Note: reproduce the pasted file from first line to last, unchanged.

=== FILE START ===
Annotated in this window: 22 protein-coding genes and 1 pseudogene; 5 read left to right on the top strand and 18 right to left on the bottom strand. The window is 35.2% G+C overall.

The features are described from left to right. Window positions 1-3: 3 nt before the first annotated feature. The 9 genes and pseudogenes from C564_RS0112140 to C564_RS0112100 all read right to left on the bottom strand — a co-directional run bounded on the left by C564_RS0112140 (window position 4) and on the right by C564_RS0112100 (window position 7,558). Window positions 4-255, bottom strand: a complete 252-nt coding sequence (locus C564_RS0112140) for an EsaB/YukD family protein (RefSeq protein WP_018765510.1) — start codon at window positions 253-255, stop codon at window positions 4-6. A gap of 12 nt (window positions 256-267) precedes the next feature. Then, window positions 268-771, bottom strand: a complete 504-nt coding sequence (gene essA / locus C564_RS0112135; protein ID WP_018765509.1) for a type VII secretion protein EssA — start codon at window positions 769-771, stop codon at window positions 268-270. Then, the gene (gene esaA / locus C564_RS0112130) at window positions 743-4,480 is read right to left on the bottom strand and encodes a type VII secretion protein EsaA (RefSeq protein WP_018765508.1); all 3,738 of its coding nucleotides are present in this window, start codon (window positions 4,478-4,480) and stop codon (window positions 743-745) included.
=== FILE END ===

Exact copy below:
Annotated in this window: 22 protein-coding genes and 1 pseudogene; 5 read left to right on the top strand and 18 right to left on the bottom strand. The window is 35.2% G+C overall.

The features are described from left to right. Window positions 1-3: 3 nt before the first annotated feature. The 9 genes and pseudogenes from C564_RS0112140 to C564_RS0112100 all read right to left on the bottom strand — a co-directional run bounded on the left by C564_RS0112140 (window position 4) and on the right by C564_RS0112100 (window position 7,558). Window positions 4-255, bottom strand: a complete 252-nt coding sequence (locus C564_RS0112140) for an EsaB/YukD family protein (RefSeq protein WP_018765510.1) — start codon at window positions 253-255, stop codon at window positions 4-6. A gap of 12 nt (window positions 256-267) precedes the next feature. Then, window positions 268-771, bottom strand: a complete 504-nt coding sequence (gene essA / locus C564_RS0112135; protein ID WP_018765509.1) for a type VII secretion protein EssA — start codon at window positions 769-771, stop codon at window positions 268-270. Then, the gene (gene esaA / locus C564_RS0112130) at window positions 743-4,480 is read right to left on the bottom strand and encodes a type VII secretion protein EsaA (RefSeq protein WP_018765508.1); all 3,738 of its coding nucleotides are present in this window, start codon (window positions 4,478-4,480) and stop codon (window positions 743-745) included.